Don't worry yet.  Though make sure there is room for the queen to lay when she is ready.  If all of the frames look like your photo, it will take them a little time to move nectar.


That frame was the one that had the eggs and brood on it that I used to bait the hive. Actually there is a fair amount of new white comb - almost a whole frame with only a few stores, and this:



empty comb which is where I bet I find the first eggs / brood when it appears.  It seems to me like they especially like to lay in brand new comb like this.
Logged

"It ain't what you don't know that gets you into trouble. It's what you know for sure that just ain't so." Samuel Clemens

Putting the "ape" in apiary since 2009.
David LaFerney
Field Bee
***
Offline Offline

Gender: Male
Posts: 924


Location: Cookeville, TN - U.S.A.


WWW
« Reply #5 on: July 30, 2009, 04:10:58 PM »

No eggs, larvae after a while is the usual sign. There usually is the roar. On smallish queenless hives I've seen them go lethargic, then perk up instantly when a queen was introduced.

Another sign of queenlessness, I take a queen catcher or cage that has housed other queens and place it atop the frames and observe their reaction. Queenless hives want a queen so badly, they converge onto the cage or catcher thinking they have a new queen, showing signs of acceptance. With a queen catcher they will often fill the catcher and cover it with a mass of bees.


...JP

That would be cool but I don't have anything like that.  Maybe next year.  Thanks though.
Logged

"It ain't what you don't know that gets you into trouble. It's what you know for sure that just ain't so." Samuel Clemens

Putting the "ape" in apiary since 2009.
David LaFerney
Field Bee
***
Offline Offline

Gender: Male
Posts: 924


Location: Cookeville, TN - U.S.A.


WWW
« Reply #6 on: July 30, 2009, 04:13:02 PM »

>27 days ago I started a trap out with a frame of eggs and one of stores.  When I checked it in about a week I had several capped queen cells

Hang in there a little longer!!! 28 days mate and lay (sometimes longer sometimes sooner) Wink


I thought it was 24, but anyway with all the rain we've had I wouldn't be surprised if it takes a bit longer.  I just need to give it a week or so, and maybe I can spot some brood by then.
Logged

"It ain't what you don't know that gets you into trouble. It's what you know for sure that just ain't so." Samuel Clemens

Putting the "ape" in apiary since 2009.
sc-bee
Super Bee
*****
Offline Offline

Posts: 1962


Location: Edgefield, SC


« Reply #7 on: July 30, 2009, 09:10:29 PM »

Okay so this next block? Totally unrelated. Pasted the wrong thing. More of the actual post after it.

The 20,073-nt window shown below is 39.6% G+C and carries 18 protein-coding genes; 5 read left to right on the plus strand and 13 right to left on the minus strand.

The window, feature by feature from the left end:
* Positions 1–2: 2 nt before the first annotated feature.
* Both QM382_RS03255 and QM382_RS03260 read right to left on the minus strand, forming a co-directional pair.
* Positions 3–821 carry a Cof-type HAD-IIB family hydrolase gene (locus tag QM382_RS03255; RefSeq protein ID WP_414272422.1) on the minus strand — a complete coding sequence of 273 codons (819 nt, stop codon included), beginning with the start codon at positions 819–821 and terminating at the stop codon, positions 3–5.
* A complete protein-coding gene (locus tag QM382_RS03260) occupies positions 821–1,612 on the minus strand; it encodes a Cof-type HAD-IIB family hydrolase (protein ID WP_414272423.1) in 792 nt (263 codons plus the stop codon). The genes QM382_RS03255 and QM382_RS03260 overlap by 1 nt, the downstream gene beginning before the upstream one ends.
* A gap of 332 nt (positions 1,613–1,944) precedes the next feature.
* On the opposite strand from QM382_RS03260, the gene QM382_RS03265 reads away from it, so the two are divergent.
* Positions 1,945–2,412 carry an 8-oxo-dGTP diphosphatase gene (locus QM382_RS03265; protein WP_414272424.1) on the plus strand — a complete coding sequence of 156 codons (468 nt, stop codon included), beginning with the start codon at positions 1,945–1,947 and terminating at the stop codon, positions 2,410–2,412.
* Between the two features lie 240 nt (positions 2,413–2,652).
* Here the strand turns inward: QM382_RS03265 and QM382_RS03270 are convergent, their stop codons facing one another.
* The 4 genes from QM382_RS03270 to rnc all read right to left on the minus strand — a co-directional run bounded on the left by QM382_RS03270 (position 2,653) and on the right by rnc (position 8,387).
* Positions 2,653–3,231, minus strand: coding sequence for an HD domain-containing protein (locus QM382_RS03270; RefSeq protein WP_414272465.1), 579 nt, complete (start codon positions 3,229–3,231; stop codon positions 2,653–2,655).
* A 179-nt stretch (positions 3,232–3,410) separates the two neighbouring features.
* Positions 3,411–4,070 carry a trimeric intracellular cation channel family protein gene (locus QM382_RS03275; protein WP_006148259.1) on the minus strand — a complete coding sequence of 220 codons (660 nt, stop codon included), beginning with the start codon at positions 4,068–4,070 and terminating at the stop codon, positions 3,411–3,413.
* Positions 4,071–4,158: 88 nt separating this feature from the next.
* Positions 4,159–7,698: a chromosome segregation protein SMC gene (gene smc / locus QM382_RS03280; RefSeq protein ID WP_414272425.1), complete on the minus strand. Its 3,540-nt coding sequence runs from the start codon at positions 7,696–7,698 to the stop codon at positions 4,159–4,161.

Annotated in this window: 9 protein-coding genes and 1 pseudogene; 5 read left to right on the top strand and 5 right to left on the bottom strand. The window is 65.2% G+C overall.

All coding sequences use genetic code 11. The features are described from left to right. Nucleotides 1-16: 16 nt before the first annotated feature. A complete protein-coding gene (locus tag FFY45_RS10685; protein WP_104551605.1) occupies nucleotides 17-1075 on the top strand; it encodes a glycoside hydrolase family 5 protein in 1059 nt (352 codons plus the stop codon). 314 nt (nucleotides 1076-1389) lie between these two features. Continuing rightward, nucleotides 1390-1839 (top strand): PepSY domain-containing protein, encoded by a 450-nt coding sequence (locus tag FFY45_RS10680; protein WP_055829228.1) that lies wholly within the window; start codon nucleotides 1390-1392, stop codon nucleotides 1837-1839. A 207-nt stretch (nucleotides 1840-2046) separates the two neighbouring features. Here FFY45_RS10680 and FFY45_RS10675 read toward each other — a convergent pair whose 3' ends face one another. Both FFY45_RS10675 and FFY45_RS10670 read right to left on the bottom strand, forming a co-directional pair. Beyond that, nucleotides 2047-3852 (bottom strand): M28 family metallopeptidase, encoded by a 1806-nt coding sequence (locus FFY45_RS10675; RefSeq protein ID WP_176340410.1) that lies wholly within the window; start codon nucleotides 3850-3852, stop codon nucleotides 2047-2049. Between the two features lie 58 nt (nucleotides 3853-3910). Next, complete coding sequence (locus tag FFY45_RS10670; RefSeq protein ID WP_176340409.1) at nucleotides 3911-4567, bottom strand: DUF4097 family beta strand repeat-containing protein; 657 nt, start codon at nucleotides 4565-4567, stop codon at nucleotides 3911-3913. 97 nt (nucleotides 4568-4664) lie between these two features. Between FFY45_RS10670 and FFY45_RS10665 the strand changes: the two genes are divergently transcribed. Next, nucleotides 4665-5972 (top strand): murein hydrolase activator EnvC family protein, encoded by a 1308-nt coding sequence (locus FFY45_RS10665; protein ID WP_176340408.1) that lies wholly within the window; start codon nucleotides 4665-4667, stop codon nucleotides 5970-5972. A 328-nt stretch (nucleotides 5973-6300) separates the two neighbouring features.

>27 days ago I started a trap out with a frame of eggs and one of stores.  When I checked it in about a week I had several capped queen cells

Hang in there a little longer!!! 28 days mate and lay (sometimes longer sometimes sooner) Wink


I thought it was 24, but anyway with all the rain we've had I wouldn't be surprised if it takes a bit longer.  I just need to give it a week or so, and maybe I can spot some brood by then.

Nothing etched in stone as we all know grin

Beekeeping Math

Caste   Hatch    Cap          Emerge   
Queen   3½ days  8 days +-1   16 days +-1  Laying        28 days +-5
Worker  3½ days  9 days +-1   20 days +-1  Foraging      42 days +-7
Drone   3½ days 10 days +-1   24 days +-1  Flying to DCA 38 days +-5
Logged

John 3:16
David LaFerney
Field Bee
***
Offline Offline

Gender: Male
Posts: 924


Location: Cookeville, TN - U.S.A.


WWW
« Reply #8 on: July 30, 2009, 11:21:42 PM »

Beekeeping Math

Caste   Hatch    Cap          Emerge   
Queen   3½ days  8 days +-1   16 days +-1  Laying        28 days +-5
Worker  3½ days  9 days +-1   20 days +-1  Foraging      42 days +-7
Drone   3½ days 10 days +-1   24 days +-1  Flying to DCA 38 days +-5

Thanks.
Logged

"It ain't what you don't know that gets you into trouble. It's what you know for sure that just ain't so." Samuel Clemens

Putting the "ape" in apiary since 2009.
Pages: [1]   Go Up
  Print  
 
Jump to:  

Beemaster's Beekeeping Ring
Previous | Home | Join | Random | Next
Powered by MySQL Powered by PHP Powered by SMF 1.1.19 | SMF © 2013, Simple Machines | Sitemap Valid XHTML 1.0! Valid CSS!
Page created in 0.303 seconds with 21 queries.

Google visited last this page September 20, 2014, 08:46:32 AM